Tuesday, August 11, 2009

Insect Vehicles, Part 2

Beetles in flight are as amazing as butterflies or dragonflies. They have to lift their rigid wing covers and position them forward of the flapping wings.

The sketches below are of some insect-based aliens for a science fiction universe with sentient flying robots. I looked through lots of photos of insects, trying to dream up different ways to use the body plan of a beetle or a fly as a starting point.

A vehicle would require many of the same functional elements as a natural creature, namely: optical sensors, landing gear, external armor, wings and wing covers, fuel intake tubes, and offensive and defensive weapons systems.

The design assumption we’ve had until recently is that the manufacturing process would lead to artificial beings with an industrial geometry of straight lines and circles.

But recent advances in computer-aided design and manufacturing, and even computer-aided evolution suggests that vehicles of this kind might begin to mimic the organic lines and surfaces of real insects, like the longhorn beetle Callipogon armillatus, which is a marvel of natural engineering.


An entymologist friend gave me this amazing 5-inch-long specimen, which I love to study when I’m trying to imagine new kinds of vehicles. To learn about exoskeleton engineering, I also gather up parts from crabs and lobsters that wash up on the beach.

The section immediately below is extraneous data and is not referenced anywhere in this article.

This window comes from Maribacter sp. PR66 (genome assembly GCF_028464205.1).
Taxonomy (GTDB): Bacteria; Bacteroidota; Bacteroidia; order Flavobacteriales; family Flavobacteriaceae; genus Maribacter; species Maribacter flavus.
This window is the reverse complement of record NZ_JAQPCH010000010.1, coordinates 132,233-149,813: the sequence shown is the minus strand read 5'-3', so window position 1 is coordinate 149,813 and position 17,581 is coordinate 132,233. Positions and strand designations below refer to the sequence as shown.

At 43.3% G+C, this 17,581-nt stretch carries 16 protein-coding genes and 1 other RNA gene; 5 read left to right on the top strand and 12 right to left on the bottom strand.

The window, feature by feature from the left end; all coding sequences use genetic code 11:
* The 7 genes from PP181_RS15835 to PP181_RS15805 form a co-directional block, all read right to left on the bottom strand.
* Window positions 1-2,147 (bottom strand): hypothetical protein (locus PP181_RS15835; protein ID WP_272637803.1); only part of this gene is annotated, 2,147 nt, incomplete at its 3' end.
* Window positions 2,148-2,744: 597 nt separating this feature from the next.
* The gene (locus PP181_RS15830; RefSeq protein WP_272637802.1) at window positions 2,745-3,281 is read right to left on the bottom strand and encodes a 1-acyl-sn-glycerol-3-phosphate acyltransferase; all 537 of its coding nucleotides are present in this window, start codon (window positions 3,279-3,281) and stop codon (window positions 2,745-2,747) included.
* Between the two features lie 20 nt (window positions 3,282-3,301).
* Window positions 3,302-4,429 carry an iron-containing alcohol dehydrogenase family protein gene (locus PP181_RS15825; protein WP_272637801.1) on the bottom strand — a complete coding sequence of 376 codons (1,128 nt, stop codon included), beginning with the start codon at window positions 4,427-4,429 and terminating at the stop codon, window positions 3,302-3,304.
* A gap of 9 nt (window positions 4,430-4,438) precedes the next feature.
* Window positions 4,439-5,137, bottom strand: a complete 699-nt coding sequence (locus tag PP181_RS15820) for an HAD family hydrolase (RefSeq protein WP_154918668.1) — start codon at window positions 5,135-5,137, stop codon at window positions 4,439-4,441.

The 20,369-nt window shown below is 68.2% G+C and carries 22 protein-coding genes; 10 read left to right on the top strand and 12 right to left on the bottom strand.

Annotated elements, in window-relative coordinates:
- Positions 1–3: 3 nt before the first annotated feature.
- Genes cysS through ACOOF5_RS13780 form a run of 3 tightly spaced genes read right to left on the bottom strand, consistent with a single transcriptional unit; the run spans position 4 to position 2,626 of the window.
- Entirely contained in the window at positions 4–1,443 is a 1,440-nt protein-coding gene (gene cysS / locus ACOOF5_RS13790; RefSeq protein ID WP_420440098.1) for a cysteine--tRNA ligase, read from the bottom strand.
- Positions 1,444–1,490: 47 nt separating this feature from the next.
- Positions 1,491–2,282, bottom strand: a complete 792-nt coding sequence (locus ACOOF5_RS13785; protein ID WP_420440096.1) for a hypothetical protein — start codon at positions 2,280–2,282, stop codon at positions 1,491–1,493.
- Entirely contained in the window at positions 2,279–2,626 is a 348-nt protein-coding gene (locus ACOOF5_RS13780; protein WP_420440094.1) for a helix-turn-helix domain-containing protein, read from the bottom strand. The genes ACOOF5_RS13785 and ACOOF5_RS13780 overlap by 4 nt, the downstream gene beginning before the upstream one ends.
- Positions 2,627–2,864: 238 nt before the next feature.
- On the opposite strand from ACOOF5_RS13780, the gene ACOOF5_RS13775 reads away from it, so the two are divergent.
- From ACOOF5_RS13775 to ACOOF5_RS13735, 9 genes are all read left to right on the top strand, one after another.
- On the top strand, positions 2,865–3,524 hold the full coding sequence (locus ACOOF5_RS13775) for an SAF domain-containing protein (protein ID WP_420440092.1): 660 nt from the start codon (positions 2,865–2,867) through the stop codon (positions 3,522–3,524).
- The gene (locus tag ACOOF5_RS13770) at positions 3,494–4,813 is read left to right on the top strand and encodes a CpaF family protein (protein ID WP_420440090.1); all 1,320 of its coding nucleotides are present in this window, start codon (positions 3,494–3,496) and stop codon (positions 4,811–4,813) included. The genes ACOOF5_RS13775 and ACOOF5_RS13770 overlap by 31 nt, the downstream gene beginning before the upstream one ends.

Image of pine beetle in flight from the NSF, link.

11 comments:

Brian Vasilik said...

Wonderful way to brainstorm insect vehicles. Makes me think of the work of industrial designer and visual futurist Syd Mead.

Last year I was in Amsterdam and went to the Rembrandt House Museum. In the Cabinet (Kunstcaemer) room he kept "his collection of objects d’art and rarities. Arranged on shelves around the walls were innumerable rare objects, many of which came from distant lands. Rembrandt collected seashells, corals, dried animals and exotic weapons." We know what was in the room because he went bankrupt in 1656 and all his belongings were catalogued. Here is the museum's website. http://www.rembrandthuis.nl/cms_pages/index_main.html

Your longhorn beetle looks like something that would have been in his room.

Robb said...

Those. Drawings. Look. So. Cool. OMG.

Les said...

Jim, you have such a wide-ranging curiosity, analytical ability, and talent. And obviously a great work ethic. Inspirational. Well done.

-Les

Christian Supiot said...

Hi, I remember the air-vehicles from Dune in the films and the novels...

Nice work, and nice web...

Hello from Spain.

John Calvin said...

I remember the band "Journey" had some insect-inspired-type vehicles from their albums of the late 70's and 80's. I loved theirs, and I love yours -- great work.

Munchanka said...

I love the upper-lefthand fly with the laser turret. I definitely would have purchased that toy as a kid. Or at least demanded for it for Christmas.

asd said...

Create your personal zoo and have many many animals

http://kibora.mondozoo.com

Shawn said...

You've inspired me YET AGAIN!! Here's my ship concept based on a wasp - Wasp Transport Unit

Z-Kids said...

Awesome!

Jonathan said...

Thought you might like a link to some bird sized robots one of which looks like a hummingbird. We're moving in the right direction to see some of those things flying. :D
http://www.boingboing.net/2009/08/13/nano-air-vehicle-tak.html

James Gurney said...

Thanks for those cool links, Shawn and Jonathan. That DARPAbot seems to be extremely maneuverable.